Tim Tebow is a virgin.
‘So?’ I hear you ask. ‘Who cares? (And by the way, Tim who?)’
Precisely. Tim Tebow is an American football player. A very good one, so far as I can make out. He’s also a Christian, and has been very open about his faith and the kind of lifestyle he lives because of it. Hence, certain members of the media felt it their duty to ask him about sex before marriage. Tim, who is single, affirmed that he had never had sex and would not until his wedding night.
Again, the response of most of us is ‘So?’ It’s a free country, he’s allowed to do what he likes, and until recently that was the presumed default position across most of the world; sex is for marriage. End of story.
Not any more. The people behind one website have not only mocked Tebow for his choices, a common reaction to people who stand up for their principles, but have actively encouraged him to “find a nice lady or two and enjoy his youth and fame as much as possible.” OK, well, that’s a somewhat warped vision of what youth and fame are for and where the most fun in the world can be found, but why should we be bothered about the opinion of one little website? Aren’t they entitled to their views just as much as Tebow is?
Well, yes they are, but they’ve taken it a step – or rather a giant leap – further. Not content to live and let live, they have put out a $1million bounty on Tebow’s virginity. Yes, that’s right, they’re offering $1m to any girl who can prove she has slept with Tim Tebow.
What? Why? Who would do such a thing? The website is called AshleyMadison.com and it specialises in helping people have extra-marital affairs. Its entire raison d’etre is to undermine committed marital relationships, and they are starting in on Tim before he’s even in one.
In a world where anything goes, it seems that abstinence is the last – or rather the new – taboo. Our society is committed to the message that you should live your life exactly as you wish to. No-one has the right to tell you who you can’t sleep with (with a few notable exceptions – paedophilia, thankfully, being one of them). AshleyMadison, however, thinks it has the right not only to mock a man for his choices, but to pressurise him into abandoning his principles and conforming to the choices of others.
“Sports and sex (and of course, infidelity) go hand in hand,” said AshleyMadison.com founder and CEO Noel Biderman. “We are beyond the days where pre-marital sex has a social stigma, and it is my hope that soon we will also feel the same about infidelity.” (Source: Esther Fleece, Washington Post)
Did you notice the shift there from ‘is’ to ‘ought’? Biderman moved very quickly from a statement of how things are – there is a lot of sex associated with sportspersons – to an expression of how things should, in his opinion, be.
I can’t begin to express how sick and angry this makes me feel. It’s bad enough to know that such a website exists and that there are people who are comfortable making a living out of facilitating the destruction of lives and families. That they would then seek not merely to provide a ‘service’ for those who already want sex outside of marriage, but to destroy a young man simply because he’s successful and stands for something contrary to them is just beyond my comprehension.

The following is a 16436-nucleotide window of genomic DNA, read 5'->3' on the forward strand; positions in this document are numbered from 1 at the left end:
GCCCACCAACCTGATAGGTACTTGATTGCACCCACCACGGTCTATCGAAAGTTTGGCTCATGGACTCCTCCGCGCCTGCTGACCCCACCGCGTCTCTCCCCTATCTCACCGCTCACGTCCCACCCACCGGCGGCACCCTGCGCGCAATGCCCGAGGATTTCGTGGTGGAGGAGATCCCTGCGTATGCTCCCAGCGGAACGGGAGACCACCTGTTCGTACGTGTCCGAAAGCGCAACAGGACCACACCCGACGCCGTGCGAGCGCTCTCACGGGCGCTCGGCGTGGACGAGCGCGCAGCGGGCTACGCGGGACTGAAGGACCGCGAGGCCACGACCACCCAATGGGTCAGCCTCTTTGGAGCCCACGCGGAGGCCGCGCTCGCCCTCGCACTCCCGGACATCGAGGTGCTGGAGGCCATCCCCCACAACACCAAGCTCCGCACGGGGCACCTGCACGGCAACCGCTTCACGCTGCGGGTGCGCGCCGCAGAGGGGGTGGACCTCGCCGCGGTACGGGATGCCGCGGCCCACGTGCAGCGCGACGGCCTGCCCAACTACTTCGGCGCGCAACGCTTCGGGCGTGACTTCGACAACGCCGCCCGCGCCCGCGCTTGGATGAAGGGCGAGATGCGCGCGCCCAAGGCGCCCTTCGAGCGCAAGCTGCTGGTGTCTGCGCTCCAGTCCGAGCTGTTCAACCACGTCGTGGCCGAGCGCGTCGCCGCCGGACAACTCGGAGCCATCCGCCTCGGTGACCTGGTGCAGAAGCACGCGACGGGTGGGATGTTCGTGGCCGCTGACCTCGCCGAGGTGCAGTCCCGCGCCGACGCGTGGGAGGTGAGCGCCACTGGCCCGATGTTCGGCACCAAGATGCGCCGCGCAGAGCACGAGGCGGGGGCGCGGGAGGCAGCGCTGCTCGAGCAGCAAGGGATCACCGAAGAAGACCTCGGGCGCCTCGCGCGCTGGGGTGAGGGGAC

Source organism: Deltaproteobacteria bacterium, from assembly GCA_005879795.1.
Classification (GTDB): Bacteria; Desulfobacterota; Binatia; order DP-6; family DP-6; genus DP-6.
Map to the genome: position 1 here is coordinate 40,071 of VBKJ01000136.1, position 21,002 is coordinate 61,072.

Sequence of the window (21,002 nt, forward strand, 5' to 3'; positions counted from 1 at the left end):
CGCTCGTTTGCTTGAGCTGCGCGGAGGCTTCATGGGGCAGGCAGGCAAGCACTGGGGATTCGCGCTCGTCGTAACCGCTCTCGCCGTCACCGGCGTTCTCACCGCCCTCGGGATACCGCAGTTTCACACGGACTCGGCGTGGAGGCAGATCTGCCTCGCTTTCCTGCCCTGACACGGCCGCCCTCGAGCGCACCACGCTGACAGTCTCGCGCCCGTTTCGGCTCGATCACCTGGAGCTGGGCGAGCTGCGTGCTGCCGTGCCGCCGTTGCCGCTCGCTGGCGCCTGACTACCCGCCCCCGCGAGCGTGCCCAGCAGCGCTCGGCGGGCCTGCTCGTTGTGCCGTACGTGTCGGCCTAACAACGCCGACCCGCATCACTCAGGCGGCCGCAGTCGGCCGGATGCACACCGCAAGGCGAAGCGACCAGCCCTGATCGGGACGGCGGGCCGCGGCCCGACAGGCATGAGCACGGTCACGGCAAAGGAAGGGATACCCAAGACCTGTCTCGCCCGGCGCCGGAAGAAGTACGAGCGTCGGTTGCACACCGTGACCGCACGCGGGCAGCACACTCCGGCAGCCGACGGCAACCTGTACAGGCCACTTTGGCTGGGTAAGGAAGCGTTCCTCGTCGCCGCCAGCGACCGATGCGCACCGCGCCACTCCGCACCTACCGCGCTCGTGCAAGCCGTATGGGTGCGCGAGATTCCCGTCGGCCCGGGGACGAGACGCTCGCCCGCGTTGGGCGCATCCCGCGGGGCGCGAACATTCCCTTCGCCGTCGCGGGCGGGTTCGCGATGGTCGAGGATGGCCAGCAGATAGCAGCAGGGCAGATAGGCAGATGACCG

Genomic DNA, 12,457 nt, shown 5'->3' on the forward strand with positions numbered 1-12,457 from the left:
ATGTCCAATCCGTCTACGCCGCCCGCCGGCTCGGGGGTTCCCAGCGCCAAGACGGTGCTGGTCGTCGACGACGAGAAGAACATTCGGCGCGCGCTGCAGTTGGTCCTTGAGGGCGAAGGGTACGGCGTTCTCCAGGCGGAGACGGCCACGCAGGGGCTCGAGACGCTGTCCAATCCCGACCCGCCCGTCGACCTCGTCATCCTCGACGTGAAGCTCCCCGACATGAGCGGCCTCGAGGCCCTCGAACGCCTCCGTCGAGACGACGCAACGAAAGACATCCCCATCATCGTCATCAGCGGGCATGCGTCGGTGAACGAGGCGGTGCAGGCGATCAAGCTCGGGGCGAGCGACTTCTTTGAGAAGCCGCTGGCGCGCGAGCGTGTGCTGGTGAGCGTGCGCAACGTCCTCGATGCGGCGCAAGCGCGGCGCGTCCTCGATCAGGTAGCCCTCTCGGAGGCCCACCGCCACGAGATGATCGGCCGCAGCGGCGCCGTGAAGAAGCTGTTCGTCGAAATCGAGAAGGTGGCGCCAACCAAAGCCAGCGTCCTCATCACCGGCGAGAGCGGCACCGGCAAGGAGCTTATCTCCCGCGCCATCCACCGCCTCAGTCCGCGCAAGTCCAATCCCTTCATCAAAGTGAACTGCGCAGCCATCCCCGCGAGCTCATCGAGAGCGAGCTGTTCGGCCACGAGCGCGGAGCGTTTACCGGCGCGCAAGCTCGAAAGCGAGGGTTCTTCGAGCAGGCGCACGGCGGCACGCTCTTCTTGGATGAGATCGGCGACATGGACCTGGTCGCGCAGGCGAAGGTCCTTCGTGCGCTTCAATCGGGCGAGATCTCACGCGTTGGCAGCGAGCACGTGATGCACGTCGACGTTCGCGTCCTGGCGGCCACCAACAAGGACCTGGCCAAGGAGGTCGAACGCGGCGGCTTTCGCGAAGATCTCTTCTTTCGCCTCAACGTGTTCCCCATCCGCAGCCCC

And then I look at the UK and notice that one of the big debates here currently is about gay marriage.
What is going on here? Why is one section of the population desperate to make lifelong commitments of fidelity to one another, while another section is desperately trying to undermine such commitments? How can both things be the product of the same culture?
The key is not to look for a cultural drive towards fidelity or infidelity, or even freedom or choice. TO understand it, we need to understand that it is a yearning for legitimacy.
Without society’s stamp of approval, people engaging in sex outside of marriage still feel they are doing something wrong. When fighting for Civil Ceremonies to recognise same-sex partnerships, campaigners assured us that this was not the first step on the road to same-sex marriage, and I am willing to believe that most of them genuinely believed that – they wanted all the legal rights of married couples, so what difference did the language really make? Having won that battle, however, I suspect that they have discovered that language does make a subtle but real difference. In having a different label from heterosexual couples, they are kept in a separate cognitive box – the words maintain the division although the legalities don’t. They thus still feel stigmatised and are inclined to lash out at those who are seeking to uphold what society still labels as the more legitimate standard.
They are shouting at shadows, though, fighting the wrong opponent. Both homosexuality and extra-marital sex have gained, over recent years, a far greater level of acceptance among the population as a whole. People may react when the actions affect them personally, but for the most part the man on the Clapham Omnibus couldn’t care less what his fellow passengers are doing in their private lives. The opponent isn’t society, it isn’t opinion, it isn’t civil law…it’s the moral law. The bonds against which they are straining are not external but are written on their hearts. They might be able to change society’s perceptions of what is right and wrong, but deep down, right and wrong remain constant; doing wrong will always hurt both perpetrator and victim, and no amount of money or law or internet coverage will change that.
Hurting Tim Tebow won’t make your own wrongs any less painful, or heal the wounds of your own heart; for that you need to turn to the One who set the moral law in your heart in the first place. He alone can forgive, cleanse and heal, and He alone can make you right with the world.